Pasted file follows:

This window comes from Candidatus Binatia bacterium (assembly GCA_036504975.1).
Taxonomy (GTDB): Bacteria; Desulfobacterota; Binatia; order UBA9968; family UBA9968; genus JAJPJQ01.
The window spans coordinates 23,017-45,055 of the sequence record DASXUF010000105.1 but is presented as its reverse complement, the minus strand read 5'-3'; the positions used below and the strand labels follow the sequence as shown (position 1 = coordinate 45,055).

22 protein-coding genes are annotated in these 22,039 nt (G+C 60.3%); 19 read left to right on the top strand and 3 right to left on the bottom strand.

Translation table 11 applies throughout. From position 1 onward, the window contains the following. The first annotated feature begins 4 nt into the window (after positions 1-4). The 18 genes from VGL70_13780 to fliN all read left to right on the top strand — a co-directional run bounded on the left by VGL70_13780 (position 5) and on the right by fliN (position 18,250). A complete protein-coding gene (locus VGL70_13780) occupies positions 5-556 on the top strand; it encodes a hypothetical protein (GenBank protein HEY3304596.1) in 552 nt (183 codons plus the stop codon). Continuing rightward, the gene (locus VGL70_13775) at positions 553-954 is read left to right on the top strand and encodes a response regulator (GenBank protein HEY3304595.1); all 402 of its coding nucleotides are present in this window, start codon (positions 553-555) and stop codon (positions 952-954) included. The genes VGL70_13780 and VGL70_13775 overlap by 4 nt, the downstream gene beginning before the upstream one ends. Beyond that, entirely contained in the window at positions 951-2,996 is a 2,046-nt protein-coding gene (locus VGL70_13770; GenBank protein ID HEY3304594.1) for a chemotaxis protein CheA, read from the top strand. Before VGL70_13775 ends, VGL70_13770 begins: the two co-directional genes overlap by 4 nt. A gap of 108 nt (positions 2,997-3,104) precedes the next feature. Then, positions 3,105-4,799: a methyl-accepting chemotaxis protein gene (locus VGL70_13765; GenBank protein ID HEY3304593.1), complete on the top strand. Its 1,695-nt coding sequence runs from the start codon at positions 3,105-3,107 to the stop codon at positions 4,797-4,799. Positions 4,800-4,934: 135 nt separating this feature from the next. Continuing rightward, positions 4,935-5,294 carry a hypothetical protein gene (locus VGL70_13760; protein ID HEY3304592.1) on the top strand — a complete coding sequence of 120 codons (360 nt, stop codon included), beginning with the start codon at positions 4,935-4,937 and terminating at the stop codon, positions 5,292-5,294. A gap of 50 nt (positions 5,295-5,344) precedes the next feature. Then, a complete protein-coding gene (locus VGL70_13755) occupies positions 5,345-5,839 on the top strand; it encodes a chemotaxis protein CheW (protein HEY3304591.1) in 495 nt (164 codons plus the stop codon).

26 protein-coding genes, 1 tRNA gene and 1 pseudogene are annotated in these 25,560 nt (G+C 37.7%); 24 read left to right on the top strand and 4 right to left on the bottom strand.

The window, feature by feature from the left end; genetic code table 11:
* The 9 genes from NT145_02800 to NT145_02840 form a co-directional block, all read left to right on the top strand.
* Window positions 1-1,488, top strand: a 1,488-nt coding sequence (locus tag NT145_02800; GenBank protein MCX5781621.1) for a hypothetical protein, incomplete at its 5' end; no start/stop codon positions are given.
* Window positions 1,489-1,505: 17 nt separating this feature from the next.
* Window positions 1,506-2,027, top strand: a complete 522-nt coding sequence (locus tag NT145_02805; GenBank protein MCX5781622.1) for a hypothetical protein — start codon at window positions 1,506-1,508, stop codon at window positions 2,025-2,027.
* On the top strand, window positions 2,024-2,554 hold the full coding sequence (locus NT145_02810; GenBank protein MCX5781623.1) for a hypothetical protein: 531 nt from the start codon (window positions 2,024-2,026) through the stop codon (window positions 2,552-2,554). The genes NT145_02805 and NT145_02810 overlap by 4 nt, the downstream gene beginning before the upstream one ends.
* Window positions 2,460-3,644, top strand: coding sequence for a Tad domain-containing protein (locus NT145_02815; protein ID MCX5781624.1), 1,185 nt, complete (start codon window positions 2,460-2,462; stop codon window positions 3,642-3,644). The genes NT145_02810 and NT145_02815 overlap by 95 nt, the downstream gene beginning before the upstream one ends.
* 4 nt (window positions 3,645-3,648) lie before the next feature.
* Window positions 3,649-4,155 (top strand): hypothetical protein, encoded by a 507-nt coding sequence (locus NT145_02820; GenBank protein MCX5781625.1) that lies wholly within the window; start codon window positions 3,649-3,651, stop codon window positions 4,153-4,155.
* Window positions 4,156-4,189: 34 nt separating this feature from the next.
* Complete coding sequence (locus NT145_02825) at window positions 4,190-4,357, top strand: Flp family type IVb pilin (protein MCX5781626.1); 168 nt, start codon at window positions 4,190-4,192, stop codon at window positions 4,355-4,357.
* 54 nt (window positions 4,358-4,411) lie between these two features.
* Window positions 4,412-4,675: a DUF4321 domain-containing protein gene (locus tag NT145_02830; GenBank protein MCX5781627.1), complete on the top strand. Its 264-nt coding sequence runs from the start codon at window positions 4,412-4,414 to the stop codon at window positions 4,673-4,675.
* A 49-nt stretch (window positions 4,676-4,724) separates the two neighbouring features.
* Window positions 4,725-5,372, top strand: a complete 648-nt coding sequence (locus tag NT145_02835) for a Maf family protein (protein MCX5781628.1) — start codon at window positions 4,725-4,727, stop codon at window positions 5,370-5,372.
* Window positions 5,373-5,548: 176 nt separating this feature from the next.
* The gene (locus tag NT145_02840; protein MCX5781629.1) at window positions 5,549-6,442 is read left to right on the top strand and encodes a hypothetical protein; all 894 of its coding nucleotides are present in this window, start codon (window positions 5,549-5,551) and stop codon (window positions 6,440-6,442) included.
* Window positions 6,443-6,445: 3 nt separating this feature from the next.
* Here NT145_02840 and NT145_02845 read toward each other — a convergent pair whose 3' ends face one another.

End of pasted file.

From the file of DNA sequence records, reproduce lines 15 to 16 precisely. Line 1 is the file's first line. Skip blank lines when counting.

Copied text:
* Window positions 3,649-4,155 (top strand): hypothetical protein, encoded by a 507-nt coding sequence (locus NT145_02820; GenBank protein MCX5781625.1) that lies wholly within the window; start codon window positions 3,649-3,651, stop codon window positions 4,153-4,155.
* Window positions 4,156-4,189: 34 nt separating this feature from the next.